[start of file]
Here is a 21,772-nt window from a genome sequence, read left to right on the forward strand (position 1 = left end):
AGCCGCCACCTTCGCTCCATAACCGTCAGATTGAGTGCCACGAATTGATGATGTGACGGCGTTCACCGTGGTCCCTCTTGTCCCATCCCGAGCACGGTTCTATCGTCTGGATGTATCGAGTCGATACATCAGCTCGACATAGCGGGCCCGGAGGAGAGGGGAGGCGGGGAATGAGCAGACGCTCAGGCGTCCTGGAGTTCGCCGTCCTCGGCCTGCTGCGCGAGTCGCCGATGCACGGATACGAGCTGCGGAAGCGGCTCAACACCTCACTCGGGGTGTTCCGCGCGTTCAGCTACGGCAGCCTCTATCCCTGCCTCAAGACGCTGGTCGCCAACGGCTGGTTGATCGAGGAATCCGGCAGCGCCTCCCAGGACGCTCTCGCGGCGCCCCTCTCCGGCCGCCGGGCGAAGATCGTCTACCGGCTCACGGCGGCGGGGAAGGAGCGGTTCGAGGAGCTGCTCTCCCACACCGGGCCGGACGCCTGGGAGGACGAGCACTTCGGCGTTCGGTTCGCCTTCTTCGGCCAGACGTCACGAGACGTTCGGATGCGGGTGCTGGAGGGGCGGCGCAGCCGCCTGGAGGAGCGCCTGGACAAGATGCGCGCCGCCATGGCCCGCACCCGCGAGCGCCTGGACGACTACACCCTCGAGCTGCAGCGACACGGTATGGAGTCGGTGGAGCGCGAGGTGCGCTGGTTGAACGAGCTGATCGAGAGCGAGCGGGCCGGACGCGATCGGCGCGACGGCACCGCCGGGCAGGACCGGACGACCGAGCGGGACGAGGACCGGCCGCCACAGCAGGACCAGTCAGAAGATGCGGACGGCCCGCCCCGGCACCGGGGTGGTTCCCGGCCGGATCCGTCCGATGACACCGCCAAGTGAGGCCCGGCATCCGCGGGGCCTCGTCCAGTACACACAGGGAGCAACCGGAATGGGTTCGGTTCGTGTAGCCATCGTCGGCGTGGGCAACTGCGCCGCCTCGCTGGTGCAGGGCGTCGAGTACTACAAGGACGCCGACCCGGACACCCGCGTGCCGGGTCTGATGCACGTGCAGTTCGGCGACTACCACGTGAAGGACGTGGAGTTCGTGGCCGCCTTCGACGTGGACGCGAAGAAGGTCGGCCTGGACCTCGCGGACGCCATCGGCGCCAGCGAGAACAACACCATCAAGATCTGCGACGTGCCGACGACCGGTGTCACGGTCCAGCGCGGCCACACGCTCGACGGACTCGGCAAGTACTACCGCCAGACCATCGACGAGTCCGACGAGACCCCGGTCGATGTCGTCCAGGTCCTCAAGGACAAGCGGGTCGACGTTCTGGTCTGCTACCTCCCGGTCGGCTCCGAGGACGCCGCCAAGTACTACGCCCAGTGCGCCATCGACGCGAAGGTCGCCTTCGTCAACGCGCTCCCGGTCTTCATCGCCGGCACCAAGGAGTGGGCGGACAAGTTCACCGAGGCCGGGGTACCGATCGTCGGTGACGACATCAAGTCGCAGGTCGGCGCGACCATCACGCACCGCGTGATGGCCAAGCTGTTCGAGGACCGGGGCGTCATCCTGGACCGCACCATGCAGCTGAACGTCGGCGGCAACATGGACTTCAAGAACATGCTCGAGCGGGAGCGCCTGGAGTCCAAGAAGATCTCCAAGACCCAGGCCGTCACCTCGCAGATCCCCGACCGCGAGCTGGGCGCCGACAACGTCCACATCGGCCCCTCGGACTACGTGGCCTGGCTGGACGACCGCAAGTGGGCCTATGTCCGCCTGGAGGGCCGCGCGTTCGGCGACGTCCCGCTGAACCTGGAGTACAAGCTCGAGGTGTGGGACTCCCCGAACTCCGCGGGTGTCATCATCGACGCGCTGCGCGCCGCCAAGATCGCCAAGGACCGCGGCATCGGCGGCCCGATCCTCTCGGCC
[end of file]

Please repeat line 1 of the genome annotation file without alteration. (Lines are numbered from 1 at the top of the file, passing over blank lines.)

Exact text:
Here is a 21,772-nt window from a genome sequence, read left to right on the forward strand (position 1 = left end):